What is Fibromyalgia?
- Written by Kateri Kateri
- Published: 04 February 2015 04 February 2015
Fibromyalgia is a condition that we seem to hear more and more about. This condition went from being an uncommon and unrecognized diagnosis to fairly common. There are still a fair number of individuals who do not recognize the condition as “real”, but that would be like saying Post Traumatic Stress Disorder (PTSD) isn’t real. Just because there are no measurable physiological changes, does not make it less real for those experiencing it.
According to the National Institute of Health (NIH), fibromyalgia is a “common and chronic disorder characterized by widespread pain, diffuse tenderness, and a number of other symptoms.” Additional symptoms include the following:
- sleep disturances
- cognitive and memory problems (sometimes referred to as “fibro fog”
- morning stiffness
- irritable bowel syndrome
- painful menstrual periods
- numbness or tingling of the extremities
- restless legs syndrome
- temperature sensitivity
- sensitivity to loud noises or bright lights
Despite the symptoms that occur, the body does not show any physiological cause for them. The condition is often diagnosed by ruling out other conditions because the symptoms are often similar to those of other conditions. There are also common tender points that are assessed in order to help diagnose the condition. Even though pain may appear near joints, the condition is not arthritic in nature. It does not cause inflammation or damage to the joints, muscles, or other tissues; but it does interfere with daily activities due to the pain and fatigue produced.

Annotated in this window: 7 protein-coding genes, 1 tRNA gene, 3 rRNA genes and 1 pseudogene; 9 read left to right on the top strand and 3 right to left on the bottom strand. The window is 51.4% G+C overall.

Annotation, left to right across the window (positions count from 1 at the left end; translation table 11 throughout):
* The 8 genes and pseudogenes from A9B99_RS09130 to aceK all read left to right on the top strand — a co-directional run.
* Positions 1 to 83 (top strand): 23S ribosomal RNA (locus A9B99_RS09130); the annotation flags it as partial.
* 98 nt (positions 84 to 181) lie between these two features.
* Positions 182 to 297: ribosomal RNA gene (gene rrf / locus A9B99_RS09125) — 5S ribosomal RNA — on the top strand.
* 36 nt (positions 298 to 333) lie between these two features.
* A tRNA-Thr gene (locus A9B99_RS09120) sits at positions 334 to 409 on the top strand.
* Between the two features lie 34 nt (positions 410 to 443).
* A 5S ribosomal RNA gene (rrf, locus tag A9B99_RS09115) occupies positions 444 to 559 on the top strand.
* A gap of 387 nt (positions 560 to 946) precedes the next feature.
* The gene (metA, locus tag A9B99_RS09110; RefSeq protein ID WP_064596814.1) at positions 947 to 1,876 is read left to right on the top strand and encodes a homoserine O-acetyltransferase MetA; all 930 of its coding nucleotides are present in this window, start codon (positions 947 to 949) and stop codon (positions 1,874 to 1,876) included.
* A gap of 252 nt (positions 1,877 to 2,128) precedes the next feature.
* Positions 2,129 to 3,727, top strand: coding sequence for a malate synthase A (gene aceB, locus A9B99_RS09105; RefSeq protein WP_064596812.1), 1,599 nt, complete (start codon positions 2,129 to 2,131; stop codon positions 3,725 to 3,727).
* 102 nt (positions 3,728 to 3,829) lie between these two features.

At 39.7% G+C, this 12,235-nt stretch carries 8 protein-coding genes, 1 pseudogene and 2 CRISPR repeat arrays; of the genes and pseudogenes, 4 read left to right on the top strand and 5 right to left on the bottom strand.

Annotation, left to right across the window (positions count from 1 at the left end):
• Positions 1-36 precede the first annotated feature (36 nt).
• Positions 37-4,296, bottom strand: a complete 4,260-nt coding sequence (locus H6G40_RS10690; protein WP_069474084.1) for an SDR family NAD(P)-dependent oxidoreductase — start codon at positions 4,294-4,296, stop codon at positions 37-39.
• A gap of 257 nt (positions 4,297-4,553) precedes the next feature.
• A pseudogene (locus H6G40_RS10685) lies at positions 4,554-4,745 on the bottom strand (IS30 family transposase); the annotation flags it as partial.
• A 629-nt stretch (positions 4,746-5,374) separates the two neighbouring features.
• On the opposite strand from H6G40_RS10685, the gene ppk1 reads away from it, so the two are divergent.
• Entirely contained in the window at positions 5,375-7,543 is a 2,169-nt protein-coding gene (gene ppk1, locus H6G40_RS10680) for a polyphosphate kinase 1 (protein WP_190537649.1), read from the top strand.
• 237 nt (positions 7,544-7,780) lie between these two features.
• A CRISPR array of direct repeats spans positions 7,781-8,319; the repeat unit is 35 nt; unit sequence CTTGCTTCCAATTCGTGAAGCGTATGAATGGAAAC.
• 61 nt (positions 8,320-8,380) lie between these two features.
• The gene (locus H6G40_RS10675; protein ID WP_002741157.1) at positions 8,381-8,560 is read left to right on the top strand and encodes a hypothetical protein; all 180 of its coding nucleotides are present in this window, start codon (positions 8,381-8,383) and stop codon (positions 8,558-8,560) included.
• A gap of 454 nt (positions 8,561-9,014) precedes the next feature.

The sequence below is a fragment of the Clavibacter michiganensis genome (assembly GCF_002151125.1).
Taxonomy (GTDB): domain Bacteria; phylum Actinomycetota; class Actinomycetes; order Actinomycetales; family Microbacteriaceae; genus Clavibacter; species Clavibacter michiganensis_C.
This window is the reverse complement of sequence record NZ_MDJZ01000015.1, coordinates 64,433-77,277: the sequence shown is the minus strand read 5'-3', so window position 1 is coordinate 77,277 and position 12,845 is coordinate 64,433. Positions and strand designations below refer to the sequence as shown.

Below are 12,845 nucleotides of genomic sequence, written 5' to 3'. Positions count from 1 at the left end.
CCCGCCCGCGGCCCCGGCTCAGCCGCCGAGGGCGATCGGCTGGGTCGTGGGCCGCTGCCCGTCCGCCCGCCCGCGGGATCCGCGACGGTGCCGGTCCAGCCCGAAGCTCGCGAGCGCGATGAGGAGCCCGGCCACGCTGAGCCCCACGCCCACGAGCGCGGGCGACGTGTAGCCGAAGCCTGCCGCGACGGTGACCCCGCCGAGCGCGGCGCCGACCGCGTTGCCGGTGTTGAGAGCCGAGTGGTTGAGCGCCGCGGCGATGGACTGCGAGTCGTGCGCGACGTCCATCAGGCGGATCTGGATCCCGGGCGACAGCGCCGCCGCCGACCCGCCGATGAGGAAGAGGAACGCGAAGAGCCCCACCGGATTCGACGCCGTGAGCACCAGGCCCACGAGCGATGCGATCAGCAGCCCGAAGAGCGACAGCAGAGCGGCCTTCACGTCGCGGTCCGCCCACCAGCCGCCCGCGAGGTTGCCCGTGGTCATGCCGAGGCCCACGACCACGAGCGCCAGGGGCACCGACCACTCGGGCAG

The true cause of fibromyalgia is unknown, but it appears to affect the way pain is processed in the body. A typically non-aggravating stimulus causes pain in a person with fibromyalgia due to the heightened response of their pain receptors. This condition has been linked to several triggers including stressful or traumatic events (ex. car accidents), repetitive injuries, illness, and certain diseases; but may also occur spontaneously. It most commonly occurs in women 18 and older, but can also occur in men and children. Those with rheumatic conditions including rheumatoid arthritis, lupus, and ankylosing spondylitis may be more likely to have fibromyalgia; as are those who have a family member with fibromyalgia. Research is still being done to understand the cause of this condition.
Check out our next blog on the best treatments for fibromyalgia.